Set in the late 1930s, the film revolves around a London governess named Guinevere Pettigrew, who is fired from her job. She later finds work with a glamorous American actress, and the reserved Brit becomes swept up in her new world.

Later this year Hinds, who is currently starring on Broadway in The Seafarer, will lend his talents to the animated Tale of Despereaux, about a pack of mice who live in a castle and dream big. Kevin Kline, Matthew Broderick, Emma Watson, William H. Macy and Sigourney Weaver also provide voices.

Peter O’Toole just keeps going and going. The Galway-born legend (who was raised in England) has just signed on to perform alongside fellow Irish thespian Jonathan Rhys Meyers in the next season of The Tudors, expected to premiere on Showtime this spring.
O’Toole, an eight-time Oscar nominee, will play Pope Paul III in the series, which explores the sordid lives of the English royals. Pope Paul III excommunicated Henry VIII (played by Rhys Meyers) as punishment for the king’s notorious romance with Anne Boleyn. The Tudors is currently shooting in Dublin, which is just fine by O’Toole.

“As an Irishman, I am delighted to be working on an Irish production, filming in Ireland,” he recently said.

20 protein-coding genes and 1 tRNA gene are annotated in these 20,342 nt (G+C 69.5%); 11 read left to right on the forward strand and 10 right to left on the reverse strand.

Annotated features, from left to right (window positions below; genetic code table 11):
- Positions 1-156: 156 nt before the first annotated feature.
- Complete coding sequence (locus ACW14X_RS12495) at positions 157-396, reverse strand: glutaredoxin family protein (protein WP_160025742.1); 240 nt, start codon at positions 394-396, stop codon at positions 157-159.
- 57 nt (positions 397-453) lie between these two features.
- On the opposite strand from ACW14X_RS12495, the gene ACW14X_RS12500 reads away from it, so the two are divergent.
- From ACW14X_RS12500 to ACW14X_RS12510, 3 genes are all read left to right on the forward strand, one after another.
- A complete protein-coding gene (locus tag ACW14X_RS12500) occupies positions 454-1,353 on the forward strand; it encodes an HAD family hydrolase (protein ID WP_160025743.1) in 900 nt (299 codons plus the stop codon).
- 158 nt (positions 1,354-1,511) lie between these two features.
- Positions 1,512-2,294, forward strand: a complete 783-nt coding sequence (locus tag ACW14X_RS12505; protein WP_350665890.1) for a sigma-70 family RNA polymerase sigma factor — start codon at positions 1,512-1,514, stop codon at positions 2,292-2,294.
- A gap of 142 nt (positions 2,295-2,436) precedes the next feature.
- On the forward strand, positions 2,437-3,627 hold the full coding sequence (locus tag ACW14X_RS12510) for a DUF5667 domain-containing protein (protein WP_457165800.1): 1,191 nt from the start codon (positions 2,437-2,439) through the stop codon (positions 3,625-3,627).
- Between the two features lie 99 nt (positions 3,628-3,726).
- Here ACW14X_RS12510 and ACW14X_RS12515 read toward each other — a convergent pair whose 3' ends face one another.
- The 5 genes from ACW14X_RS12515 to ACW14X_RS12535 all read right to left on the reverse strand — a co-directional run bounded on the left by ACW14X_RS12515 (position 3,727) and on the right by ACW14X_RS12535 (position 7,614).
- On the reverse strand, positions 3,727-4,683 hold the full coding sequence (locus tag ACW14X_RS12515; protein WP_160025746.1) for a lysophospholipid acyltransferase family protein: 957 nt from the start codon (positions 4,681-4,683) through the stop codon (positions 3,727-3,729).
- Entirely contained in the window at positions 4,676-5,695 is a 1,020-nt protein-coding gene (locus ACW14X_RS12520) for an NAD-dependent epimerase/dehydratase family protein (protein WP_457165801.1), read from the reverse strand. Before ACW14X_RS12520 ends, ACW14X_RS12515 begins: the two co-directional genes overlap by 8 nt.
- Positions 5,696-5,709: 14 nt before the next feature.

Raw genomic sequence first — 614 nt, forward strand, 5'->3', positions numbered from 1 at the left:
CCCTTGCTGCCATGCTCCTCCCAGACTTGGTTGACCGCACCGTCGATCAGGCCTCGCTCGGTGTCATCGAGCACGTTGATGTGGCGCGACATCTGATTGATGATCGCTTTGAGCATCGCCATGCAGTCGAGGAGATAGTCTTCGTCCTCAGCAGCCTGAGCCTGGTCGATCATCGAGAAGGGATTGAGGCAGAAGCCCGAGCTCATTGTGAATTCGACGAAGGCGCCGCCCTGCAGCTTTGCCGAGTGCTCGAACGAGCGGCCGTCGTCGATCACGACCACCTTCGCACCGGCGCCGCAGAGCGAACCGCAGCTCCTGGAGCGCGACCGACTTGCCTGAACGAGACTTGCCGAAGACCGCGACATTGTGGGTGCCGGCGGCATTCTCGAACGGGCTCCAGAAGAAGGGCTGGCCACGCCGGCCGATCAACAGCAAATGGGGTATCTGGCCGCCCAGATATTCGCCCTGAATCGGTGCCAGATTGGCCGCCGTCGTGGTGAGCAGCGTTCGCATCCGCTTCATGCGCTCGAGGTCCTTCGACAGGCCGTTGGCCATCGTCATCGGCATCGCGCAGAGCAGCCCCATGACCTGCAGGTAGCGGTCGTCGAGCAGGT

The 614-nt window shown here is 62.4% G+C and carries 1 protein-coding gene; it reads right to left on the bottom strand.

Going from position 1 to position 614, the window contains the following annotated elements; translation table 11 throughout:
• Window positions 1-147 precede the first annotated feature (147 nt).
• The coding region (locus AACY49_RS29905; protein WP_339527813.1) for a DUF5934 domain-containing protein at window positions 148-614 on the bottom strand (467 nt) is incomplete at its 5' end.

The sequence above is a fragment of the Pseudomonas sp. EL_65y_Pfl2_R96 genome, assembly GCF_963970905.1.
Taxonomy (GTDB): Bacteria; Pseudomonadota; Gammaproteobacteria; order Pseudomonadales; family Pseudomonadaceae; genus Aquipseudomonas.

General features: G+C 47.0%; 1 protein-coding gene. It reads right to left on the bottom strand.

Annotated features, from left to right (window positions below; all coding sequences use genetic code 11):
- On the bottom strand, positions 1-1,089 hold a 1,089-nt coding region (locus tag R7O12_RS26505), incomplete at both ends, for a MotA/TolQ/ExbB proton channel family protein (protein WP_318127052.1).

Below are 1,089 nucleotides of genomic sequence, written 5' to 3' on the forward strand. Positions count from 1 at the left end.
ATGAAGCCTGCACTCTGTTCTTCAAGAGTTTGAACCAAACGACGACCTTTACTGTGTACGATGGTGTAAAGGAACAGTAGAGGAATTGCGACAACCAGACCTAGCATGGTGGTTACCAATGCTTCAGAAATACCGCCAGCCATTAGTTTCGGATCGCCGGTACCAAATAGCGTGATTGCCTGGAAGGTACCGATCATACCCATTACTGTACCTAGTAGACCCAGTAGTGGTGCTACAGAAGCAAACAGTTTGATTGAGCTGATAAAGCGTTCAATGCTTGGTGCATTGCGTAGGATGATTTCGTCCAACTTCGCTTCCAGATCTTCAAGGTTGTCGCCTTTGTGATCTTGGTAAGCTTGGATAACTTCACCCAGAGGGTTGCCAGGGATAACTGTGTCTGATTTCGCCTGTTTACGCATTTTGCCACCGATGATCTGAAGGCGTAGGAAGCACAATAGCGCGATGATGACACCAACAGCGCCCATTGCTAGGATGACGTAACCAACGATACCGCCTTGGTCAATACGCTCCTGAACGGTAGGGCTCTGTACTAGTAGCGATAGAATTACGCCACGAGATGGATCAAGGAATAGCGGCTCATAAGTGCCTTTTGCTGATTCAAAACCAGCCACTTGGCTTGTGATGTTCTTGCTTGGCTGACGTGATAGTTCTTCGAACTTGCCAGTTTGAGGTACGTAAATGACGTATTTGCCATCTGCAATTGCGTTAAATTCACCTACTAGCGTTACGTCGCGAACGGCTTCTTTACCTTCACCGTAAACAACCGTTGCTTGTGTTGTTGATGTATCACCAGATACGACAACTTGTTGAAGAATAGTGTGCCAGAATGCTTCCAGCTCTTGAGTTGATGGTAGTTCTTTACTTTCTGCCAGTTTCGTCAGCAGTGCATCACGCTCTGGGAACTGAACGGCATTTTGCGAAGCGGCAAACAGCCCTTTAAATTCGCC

“We’re honored to have Peter O’Toole take on this wonderful part,” Tudors Executive Producer Morgan O’Sullivan added.

O’Toole’s most famous role was in the 1962  film Lawrence of Arabia but he has continued to flourish, earning yet another acclaimed independent film. In 2003, he was awarded a special Lifetime Achievement Oscar. Aside from O’Toole and Rhys Meyers, look for Irish fashion model Emer O’Sullivan and singer Jean Elliot (both Cork natives) in small roles in Tudors. They play courtiers in King Henry’s court.

O’Toole also has numerous movie projects in production. In March, he will begin shooting Love and Virtue, another costume drama, set during the era of King Charlemagne. John Malkovich, Michael Madsen, Daryl Hannah, Damian Lewis and Saffron Burrows round out the impressive cast. O’Toole will also join Mira Sorvino in Out of the Night, set during World War II in Italy. For the record, Peter Seamus O’Toole turns 76 in August 2008.